The shooting is the second deadly incident in the last four days in eastern Ukraine. On Wednesday night, three people were killed during a demonstration outside a Ukrainian military base in the southern city of Mariupol. They appear to have been shot dead by Ukrainian soldiers after attempting to break into the base and throwing Molotov cocktails over its walls.
The two sides in the crisis invariably give very different accounts of incidents of violence. Pro-Russian groups see the hand of 'fascists' from Kiev in many of the incidents, while Ukrainian officials insist that Russian Special Forces have been sent to Ukraine to stir up trouble.
As the occupation of buildings continued in about a dozen towns and cities across eastern Ukraine, Interior Minister Arsen Avakov announced on his Facebook page that he was traveling to eastern Ukraine to inspect the readiness of troops.
International monitors from the Organization for Security and Co-operation in Europe continue to visit many of the affected towns, but have had no success so far in persuading groups that have taken over buildings to relinquish them. The OSCE presence was mandated by an agreement among Russia, the United States and the European Union last week to try to negotiate the handover of the buildings. In three towns, pro-Russian protesters and militants have made it clear to CNN they have no intention of moving until the 'illegal' government in Kiev also moves out of official buildings.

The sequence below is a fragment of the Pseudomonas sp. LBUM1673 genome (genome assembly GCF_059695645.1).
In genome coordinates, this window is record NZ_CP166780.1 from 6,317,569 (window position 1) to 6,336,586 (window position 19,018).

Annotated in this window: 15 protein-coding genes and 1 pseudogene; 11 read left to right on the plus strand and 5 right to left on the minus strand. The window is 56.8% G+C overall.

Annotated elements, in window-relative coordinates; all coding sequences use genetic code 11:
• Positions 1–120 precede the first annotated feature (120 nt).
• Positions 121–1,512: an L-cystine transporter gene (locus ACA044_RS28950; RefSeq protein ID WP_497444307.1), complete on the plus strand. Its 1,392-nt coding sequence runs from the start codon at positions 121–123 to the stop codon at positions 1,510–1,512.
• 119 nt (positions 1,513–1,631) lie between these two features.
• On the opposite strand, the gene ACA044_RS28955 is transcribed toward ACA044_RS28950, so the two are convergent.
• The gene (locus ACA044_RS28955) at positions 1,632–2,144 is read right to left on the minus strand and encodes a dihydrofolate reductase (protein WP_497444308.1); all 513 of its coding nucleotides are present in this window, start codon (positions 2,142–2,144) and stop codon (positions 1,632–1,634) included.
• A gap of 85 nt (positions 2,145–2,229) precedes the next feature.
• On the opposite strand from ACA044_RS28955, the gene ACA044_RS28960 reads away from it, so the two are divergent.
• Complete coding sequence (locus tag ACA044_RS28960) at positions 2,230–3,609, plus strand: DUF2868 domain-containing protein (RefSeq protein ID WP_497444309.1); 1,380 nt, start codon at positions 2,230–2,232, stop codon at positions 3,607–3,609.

Putin's 'final destination'?
On Sunday, Ukrainian Prime Minister Arseniy Yatsenyuk appeared on NBC's 'Meet the Press.'
'(Russian) President (Vladimir) Putin has a dream to restore the Soviet Union,' he said. 'And every day, he goes further and further. And God knows where is the final destination.'
'The world has a reason to be concerned about Putin's intention,' Yatsenyuk said. 'Because what Russian Federation did, they undermined the global stability.'
The United States is trying diplomatic measures to reduce tensions in Ukraine.
Vice President Joe Biden will be in Kiev this week, where he is expected to meet with various leaders, including acting President Oleksander Turchynov.
Geoffrey Pyatt, the U.S. ambassador to Ukraine, told CNN's Candy Crowley on Sunday that he's seen progress to that end. He had just met with Ukrainian Foreign Minister Andriy Deshchytsia and the ambassador who heads the OSCE's special monitoring mission, along with his European Union and Russian counterparts.
'I think we all reaffirmed today in this setting our collective commitment to trying to make the Geneva framework a success,' he said on CNN's 'State of the Union.' 'There are obviously some real challenges at this point,' including the violence in Slaviansk.
'But we also believe that there has been some progress. I'm seeing reports this morning that at least one of these (occupied) government buildings now has a Ukrainian flag flying over it,' he said. 'And the OSCE has monitors on the ground who are reaching out, engaging with local political elites, seeing if there's a way to de-escalate the crisis.'
There is 'no military solution' to the crisis, Pyatt said. 'It has to be solved through diplomacy.'